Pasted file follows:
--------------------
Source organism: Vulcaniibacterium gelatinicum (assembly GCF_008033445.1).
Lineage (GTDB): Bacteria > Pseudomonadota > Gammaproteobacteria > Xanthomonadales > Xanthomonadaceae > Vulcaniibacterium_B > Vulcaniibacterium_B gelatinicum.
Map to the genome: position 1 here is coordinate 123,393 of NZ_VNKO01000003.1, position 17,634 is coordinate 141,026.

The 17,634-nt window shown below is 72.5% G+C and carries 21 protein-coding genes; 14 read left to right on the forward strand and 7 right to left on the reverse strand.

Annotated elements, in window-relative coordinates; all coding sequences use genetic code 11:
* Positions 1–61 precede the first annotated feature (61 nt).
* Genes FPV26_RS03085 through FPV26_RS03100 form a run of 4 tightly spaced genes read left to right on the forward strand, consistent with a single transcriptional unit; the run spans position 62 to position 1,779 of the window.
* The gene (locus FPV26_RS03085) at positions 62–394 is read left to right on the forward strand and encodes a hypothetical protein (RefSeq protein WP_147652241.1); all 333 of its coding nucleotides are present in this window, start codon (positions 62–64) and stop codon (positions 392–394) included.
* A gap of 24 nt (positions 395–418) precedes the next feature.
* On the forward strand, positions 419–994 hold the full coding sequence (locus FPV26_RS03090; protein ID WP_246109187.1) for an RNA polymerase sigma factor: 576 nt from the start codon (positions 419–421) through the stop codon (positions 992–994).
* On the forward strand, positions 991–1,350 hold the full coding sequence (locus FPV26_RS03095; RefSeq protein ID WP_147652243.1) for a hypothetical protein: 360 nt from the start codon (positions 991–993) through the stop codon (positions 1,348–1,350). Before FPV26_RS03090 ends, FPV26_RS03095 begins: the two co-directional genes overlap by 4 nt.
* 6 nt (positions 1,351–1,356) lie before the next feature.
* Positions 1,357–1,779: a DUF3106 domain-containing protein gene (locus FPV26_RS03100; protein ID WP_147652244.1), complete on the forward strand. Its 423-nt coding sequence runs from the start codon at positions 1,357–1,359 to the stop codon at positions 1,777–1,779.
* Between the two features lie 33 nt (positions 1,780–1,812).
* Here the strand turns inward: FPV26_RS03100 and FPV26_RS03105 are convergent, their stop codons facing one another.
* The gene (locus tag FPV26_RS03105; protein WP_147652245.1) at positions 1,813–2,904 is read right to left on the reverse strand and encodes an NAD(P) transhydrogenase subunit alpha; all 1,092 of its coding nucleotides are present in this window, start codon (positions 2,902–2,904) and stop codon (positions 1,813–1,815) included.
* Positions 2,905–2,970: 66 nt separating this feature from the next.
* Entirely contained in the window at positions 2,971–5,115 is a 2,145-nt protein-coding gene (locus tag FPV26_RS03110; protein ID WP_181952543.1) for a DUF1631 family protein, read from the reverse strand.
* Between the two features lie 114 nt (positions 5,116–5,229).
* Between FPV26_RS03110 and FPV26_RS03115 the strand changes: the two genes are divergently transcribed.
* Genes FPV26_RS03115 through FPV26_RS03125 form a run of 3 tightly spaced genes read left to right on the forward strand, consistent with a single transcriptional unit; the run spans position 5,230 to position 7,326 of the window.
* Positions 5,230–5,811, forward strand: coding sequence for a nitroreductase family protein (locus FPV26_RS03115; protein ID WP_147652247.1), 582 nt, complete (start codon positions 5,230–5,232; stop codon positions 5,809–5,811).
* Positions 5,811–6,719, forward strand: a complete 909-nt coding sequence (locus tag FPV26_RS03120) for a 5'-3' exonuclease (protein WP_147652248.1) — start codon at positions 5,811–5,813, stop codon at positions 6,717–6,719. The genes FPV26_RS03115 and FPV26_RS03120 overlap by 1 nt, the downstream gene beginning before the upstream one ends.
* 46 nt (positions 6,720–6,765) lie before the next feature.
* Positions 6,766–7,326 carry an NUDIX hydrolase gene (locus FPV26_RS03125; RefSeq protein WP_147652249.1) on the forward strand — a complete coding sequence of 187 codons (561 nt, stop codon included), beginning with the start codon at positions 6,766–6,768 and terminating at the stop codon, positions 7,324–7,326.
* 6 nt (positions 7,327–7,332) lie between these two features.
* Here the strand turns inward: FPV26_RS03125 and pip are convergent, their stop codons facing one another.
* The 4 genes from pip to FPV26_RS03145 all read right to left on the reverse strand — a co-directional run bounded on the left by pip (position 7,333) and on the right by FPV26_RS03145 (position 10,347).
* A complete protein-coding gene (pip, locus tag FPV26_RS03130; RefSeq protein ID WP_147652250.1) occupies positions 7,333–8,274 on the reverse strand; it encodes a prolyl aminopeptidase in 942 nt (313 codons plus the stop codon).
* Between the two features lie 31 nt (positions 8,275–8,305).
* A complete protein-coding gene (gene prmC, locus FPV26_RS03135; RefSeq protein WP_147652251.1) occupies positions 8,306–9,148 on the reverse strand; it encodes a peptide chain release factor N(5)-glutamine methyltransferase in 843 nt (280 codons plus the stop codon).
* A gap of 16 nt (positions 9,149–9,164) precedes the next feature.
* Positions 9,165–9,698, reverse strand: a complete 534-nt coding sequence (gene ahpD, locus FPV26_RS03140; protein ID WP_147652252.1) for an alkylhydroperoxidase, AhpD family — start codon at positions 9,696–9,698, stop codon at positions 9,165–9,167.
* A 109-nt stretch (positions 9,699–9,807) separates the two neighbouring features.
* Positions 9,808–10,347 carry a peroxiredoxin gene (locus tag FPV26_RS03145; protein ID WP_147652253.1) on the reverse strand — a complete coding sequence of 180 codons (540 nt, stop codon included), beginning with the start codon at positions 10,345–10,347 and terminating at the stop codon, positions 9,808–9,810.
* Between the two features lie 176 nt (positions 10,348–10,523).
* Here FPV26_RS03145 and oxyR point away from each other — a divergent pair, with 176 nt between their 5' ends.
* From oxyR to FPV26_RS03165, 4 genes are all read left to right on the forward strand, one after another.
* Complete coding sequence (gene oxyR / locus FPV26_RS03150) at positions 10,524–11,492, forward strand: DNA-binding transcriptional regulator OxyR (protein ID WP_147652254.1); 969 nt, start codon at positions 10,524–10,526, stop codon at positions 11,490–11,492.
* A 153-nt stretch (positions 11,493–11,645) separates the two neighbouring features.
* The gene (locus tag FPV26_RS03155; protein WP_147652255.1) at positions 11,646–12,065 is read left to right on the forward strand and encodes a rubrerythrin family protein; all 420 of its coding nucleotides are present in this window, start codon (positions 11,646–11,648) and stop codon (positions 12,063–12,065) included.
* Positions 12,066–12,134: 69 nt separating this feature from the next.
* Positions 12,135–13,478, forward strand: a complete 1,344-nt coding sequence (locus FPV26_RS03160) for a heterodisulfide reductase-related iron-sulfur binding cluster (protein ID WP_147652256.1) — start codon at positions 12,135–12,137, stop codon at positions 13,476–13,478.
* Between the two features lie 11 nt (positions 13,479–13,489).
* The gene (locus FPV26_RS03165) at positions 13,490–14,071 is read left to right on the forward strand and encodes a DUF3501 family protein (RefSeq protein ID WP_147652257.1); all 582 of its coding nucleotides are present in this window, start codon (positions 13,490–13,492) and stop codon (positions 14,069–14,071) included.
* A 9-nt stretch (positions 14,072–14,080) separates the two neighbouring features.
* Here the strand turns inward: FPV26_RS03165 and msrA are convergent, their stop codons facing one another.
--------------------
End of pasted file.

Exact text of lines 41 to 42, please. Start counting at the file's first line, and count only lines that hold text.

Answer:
* The gene (locus tag FPV26_RS03155; protein WP_147652255.1) at positions 11,646–12,065 is read left to right on the forward strand and encodes a rubrerythrin family protein; all 420 of its coding nucleotides are present in this window, start codon (positions 11,646–11,648) and stop codon (positions 12,063–12,065) included.
* Positions 12,066–12,134: 69 nt separating this feature from the next.